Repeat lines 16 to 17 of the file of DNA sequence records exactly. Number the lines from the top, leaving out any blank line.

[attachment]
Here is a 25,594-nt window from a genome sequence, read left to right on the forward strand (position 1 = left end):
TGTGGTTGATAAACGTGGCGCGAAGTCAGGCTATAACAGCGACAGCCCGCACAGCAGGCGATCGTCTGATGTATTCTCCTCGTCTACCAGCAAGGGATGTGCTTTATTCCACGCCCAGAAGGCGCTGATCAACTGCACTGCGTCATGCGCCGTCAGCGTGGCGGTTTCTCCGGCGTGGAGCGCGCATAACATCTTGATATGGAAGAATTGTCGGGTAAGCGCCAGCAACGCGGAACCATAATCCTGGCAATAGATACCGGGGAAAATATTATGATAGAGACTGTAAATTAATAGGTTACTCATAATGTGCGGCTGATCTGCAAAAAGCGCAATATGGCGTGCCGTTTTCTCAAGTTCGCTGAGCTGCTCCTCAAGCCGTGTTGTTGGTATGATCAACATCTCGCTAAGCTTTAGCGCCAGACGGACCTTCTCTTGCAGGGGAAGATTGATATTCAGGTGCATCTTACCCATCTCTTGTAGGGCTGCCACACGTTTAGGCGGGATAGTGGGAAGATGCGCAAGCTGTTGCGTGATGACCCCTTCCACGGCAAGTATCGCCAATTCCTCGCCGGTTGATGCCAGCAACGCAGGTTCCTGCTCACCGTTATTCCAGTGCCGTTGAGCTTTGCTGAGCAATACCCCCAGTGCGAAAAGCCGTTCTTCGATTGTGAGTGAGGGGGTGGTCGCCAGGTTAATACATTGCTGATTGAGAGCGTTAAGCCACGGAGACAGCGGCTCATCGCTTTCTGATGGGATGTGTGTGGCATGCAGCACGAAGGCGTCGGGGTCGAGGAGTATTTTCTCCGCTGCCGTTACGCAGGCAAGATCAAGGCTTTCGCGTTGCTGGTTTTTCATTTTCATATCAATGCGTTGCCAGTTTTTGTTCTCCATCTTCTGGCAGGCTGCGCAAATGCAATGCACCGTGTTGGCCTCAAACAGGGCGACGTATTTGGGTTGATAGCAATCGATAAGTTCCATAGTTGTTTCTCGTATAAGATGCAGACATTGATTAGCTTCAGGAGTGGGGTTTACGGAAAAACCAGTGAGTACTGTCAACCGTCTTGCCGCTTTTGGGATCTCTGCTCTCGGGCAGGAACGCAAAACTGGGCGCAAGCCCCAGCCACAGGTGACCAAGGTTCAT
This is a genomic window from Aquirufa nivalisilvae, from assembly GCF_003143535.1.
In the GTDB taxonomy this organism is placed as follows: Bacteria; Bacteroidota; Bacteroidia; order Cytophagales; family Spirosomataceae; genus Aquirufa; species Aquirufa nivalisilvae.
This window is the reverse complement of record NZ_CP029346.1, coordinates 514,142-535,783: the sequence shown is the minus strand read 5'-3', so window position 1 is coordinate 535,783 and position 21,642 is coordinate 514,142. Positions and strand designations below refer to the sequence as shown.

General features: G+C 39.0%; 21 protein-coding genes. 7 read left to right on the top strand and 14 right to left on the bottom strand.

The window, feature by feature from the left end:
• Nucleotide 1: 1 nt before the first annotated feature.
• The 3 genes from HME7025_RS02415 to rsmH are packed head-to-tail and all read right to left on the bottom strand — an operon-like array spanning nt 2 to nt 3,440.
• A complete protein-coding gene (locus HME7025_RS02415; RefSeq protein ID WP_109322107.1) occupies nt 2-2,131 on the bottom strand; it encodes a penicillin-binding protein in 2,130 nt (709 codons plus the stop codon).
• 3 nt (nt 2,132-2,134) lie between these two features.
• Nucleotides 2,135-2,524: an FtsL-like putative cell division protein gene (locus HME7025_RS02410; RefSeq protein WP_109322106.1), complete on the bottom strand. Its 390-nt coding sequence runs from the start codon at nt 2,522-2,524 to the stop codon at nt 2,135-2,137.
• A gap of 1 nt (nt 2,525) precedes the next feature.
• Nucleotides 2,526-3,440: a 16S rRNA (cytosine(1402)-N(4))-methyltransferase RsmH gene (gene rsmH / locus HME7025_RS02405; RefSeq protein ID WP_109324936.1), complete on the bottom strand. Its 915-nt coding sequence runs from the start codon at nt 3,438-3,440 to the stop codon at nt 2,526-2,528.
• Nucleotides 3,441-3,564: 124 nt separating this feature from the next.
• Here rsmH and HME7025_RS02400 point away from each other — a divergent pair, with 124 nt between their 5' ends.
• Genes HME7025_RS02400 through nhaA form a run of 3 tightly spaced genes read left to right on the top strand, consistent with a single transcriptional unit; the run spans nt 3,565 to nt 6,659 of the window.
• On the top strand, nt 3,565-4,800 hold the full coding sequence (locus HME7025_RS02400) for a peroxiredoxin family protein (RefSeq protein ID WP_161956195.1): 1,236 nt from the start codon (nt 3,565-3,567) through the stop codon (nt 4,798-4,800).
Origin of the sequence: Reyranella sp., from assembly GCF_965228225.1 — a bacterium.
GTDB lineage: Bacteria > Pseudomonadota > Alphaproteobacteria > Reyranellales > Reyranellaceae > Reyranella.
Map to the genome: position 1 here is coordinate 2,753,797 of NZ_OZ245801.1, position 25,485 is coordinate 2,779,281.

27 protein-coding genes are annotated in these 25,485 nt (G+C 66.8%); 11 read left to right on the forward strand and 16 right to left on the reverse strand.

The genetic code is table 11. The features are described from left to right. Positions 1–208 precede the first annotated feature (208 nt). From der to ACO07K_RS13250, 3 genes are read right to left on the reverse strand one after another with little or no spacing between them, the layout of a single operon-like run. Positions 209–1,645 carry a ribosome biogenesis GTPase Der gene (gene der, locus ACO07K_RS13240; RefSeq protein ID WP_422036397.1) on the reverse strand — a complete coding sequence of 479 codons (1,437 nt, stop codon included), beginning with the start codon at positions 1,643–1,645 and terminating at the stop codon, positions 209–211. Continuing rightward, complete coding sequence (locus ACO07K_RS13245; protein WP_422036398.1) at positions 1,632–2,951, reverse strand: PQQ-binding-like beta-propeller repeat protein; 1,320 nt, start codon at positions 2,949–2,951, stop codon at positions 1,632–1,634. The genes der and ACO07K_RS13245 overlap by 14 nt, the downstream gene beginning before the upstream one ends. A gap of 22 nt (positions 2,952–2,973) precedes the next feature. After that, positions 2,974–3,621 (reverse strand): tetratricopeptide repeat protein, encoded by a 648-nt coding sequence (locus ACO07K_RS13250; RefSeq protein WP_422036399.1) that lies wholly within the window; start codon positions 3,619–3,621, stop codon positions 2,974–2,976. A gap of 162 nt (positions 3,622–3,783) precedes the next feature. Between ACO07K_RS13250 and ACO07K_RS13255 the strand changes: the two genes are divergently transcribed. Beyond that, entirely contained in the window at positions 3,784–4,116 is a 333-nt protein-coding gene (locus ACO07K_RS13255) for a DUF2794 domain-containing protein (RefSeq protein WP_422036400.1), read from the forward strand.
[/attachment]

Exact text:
• Here rsmH and HME7025_RS02400 point away from each other — a divergent pair, with 124 nt between their 5' ends.
• Genes HME7025_RS02400 through nhaA form a run of 3 tightly spaced genes read left to right on the top strand, consistent with a single transcriptional unit; the run spans nt 3,565 to nt 6,659 of the window.